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Hugtto! Precure – Episode 40

Hello folks, and welcome back to Wrong Every Time. Today I’m eager to dive back into Hugtto! Precure, as we continue to soar towards its approaching endgame. It’s clear enough that the time for fun episodic larks is largely behind us; in fact, last episode felt very much like we were already at the climax, with its thunderous reveals regarding Harry and Risutol’s shared history clarifying much about Criasu’s relationship with the hamsters. Characters like Risutol and Bishin didn’t simply embrace evil, they were recruited via Criasu’s promises to save their dying village – and having embraced complicity and lost their homes anyway, they now hope simply to maintain whatever community is left to them on the other side.

Having shed some light on the origins of George’s final accomplice, I’m excited to see what the episode to come reveals about dear old Dr. Traum, who’s always struck me as one of the most charming Criasu collaborators. His ambivalence towards the future seems to come from a place of painful personal experience, while his creation of Lulu points to a fundamental disagreement with the Criasu credo. To have a child is to express a gesture of faith in the future, that it will be a safer, kinder place for the ones who follow you. As we approach the end, it seems Traum may be regretting his prior actions, and hoping to at least spend a little more time with his beloved daughter. Let’s see how this odd family is faring!

Episode 40

Our cold open picks up moments after the last episode, with Dr. Traum out cold on the shop floor

“Lulu’s Daddy? ‘Amour,’ That Means…”

I love Traum’s goofy costume. Utterly useless overdesigned steampunk hat, massive ascot, and martial epaulets in spite of him allegedly being a scientist – feels like the costume department basically just tossed him accessories at random

I suppose if all the villains represent various economic booms, he’s essentially a visual representation of mechanized industry

Traum tells us that projecting the cast into the future was actually a test, and he planned to consult with them directly if it worked. It has always seemed like his goals differed from George’s, and he’s also seemed like the one member of the Criasu who’s not emotionally or otherwise beholden to their leader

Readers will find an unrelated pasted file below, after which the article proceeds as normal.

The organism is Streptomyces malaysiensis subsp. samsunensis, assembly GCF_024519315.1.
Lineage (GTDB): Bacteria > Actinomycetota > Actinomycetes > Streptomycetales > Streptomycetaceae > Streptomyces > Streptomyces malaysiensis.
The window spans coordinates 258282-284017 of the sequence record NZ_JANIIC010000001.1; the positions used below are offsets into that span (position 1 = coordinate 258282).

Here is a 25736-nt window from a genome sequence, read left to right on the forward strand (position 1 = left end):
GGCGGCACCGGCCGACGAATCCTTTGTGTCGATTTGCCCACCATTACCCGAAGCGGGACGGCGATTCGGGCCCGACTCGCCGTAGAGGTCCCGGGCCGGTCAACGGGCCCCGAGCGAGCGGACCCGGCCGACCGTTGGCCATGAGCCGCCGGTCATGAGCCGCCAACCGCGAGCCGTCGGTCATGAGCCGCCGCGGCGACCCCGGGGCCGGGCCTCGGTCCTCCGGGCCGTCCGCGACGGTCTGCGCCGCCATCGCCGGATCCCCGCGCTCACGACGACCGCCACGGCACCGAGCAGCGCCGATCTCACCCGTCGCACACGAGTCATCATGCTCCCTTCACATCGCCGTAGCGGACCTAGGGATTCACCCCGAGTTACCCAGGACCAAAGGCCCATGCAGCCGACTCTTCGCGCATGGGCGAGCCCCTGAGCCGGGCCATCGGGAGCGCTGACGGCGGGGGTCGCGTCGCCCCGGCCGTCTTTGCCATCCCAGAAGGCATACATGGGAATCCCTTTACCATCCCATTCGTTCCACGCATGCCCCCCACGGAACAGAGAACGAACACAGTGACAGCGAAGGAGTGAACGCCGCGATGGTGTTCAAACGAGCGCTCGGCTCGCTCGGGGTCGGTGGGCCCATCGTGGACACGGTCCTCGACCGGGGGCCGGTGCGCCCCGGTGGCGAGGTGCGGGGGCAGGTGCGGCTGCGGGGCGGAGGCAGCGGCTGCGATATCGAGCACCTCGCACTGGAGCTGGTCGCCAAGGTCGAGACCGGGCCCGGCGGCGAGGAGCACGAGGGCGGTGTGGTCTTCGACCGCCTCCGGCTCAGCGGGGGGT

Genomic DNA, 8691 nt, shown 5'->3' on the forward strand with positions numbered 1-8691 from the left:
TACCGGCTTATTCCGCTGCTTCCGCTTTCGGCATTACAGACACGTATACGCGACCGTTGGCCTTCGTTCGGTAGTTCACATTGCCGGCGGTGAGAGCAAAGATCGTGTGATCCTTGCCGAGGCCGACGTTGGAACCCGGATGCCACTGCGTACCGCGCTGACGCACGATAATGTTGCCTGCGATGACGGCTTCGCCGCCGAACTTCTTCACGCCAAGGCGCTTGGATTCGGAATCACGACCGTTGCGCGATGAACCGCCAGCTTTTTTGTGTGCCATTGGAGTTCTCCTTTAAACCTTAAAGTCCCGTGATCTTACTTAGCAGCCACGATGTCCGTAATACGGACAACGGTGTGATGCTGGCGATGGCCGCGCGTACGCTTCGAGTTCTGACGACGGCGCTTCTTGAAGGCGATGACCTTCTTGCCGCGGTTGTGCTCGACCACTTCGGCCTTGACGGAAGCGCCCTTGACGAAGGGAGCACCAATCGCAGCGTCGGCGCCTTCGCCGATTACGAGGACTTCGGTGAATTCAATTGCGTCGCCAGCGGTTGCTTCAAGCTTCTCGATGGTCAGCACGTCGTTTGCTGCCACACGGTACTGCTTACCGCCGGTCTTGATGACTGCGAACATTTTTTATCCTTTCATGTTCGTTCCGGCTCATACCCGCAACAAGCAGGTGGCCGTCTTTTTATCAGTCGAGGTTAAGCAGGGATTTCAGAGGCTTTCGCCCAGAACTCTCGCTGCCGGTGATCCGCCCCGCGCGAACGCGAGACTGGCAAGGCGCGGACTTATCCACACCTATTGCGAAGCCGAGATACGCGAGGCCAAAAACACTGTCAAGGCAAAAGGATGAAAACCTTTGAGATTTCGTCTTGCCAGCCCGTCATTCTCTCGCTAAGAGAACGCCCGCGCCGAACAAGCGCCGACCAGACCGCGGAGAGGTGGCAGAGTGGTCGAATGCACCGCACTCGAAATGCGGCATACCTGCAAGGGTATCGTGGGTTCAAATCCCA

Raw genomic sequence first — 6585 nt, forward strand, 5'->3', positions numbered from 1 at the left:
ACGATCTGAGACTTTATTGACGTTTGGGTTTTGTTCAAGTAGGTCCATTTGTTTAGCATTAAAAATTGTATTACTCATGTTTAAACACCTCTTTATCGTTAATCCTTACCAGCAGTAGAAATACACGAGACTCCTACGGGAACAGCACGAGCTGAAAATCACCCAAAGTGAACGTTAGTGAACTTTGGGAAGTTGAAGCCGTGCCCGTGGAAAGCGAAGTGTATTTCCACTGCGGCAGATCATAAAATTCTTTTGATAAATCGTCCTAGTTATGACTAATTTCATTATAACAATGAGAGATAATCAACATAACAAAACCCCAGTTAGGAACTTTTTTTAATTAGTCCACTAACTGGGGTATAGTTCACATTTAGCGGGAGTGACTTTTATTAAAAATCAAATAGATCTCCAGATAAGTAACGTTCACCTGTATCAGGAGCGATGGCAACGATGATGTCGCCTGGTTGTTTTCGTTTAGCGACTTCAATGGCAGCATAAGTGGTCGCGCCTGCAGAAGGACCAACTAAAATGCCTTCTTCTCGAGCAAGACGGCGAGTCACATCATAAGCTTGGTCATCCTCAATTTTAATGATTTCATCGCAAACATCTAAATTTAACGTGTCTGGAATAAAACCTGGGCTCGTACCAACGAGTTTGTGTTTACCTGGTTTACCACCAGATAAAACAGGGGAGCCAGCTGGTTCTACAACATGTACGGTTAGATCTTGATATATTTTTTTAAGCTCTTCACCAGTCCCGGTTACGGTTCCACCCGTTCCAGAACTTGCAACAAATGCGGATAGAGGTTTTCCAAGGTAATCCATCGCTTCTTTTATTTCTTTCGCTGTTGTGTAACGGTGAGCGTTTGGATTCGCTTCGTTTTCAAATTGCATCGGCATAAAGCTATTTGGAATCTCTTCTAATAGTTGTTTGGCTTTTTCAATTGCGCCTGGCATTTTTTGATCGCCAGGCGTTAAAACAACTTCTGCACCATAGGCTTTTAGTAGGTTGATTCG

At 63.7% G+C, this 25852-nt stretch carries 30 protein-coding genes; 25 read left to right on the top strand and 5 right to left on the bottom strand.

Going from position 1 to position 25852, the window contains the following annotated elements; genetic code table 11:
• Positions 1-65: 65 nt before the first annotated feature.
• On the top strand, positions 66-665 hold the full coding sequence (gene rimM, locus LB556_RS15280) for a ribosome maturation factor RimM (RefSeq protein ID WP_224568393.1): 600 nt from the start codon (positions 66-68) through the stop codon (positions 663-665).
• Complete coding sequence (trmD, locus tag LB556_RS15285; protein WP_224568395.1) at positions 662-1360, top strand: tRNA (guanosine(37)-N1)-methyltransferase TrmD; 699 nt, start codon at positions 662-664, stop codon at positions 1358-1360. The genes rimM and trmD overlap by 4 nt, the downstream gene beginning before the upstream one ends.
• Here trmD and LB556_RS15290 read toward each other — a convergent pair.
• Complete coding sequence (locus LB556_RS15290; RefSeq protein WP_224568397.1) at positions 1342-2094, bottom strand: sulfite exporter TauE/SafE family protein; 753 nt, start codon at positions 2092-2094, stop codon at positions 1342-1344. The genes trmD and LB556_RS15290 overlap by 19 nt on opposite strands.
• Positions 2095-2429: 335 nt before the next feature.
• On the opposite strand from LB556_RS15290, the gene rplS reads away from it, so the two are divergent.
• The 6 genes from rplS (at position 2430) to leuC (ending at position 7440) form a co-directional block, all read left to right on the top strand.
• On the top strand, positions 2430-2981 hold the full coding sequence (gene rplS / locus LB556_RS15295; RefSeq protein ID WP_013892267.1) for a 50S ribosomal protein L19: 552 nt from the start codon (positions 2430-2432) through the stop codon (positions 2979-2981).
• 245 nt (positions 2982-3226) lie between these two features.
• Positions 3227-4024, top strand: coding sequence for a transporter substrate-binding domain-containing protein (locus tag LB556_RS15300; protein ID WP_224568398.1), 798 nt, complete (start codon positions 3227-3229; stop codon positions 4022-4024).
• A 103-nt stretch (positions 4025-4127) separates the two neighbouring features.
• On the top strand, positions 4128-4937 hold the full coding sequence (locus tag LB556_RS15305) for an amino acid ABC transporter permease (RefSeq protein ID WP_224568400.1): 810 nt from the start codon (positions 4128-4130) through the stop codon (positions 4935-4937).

And my god, he’s such a delightful weirdo. Not only does he have a bizarre-looking tabletop robot to serve as a projector, he accompanies that projection with a hand puppet of himself to guide us through his slideshow. Definitely nailing that embarrassing trying-too-hard dad energy

Ooh, love the texture and color design work for these simplified illustrations of the future

Ahaha, his collection of props is so adorable. A Hana puppet as well, alongside popsicle stick silhouettes of four future Precure. Love the detail of us being able to see the tape securing his Oshimaeda printout to its stick when he turns it around

I also like the implication here that the future Precure failed in their duties, thus forcing Harry to recruit a new team in the past. The frozen future was vaguely defined for most of this series, but the more we learn now, the more tragic and desperate the situation seems

Apparently George was seeking “Mother, the goddess whose love embraces the future”

“And the young girl who bears her power, Cure Tomorrow!” Obviously the girl Hana briefly met last episode

Harry asks to tell the rest, as it is essentially his confession. He went on a rampage after the village was destroyed and was eventually imprisoned by Criasu, only to be rescued by Cure Tomorrow. I like how this parallels the journeys of Hugtto’s Criasu employees, emphasizing that even a protagonist like Harry can be driven into violent despair, and must be urged onward by a friend who believes in his potential

“Do you really believe the future can shine that bright? Even after your friends are gone?” Like Hana, Tomorrow’s optimism is her greatest power

And as expected, Tomorrow reverted back to Hugtan when Mother sent her and Harry into the past

Hugtan seems exceedingly proud of herself, as she should be

Meanwhile, George directs his two remaining subordinates to claim Hugtan: Gelos and Bishin

“We will stop all time so that all may live forever with their smiles.” George’s position is understandable: he believes he’s operating from a position of knowing the future is ruin, and thus freezing time now is actually kinder than waiting for everyone to live in despair. That does make me wonder why the future is so terrible, and if this season is going to push beyond defeating Criasu into challenging whatever force made George believe stasis is the best possible solution

“They’ll be pushing hard from now on. And they won’t stop to get all fancy about it like me.” Villains are one thing, but villains who lack style are far worse

“Hugtan is our future, after all!” She’s always been a metaphor for believing in a brighter tomorrow, so I guess it’s only a couple steps further to make her a magical savior literally named Tomorrow

Lulu asks a sharp yet reasonable question: “why did you wait until now to tell us all this?”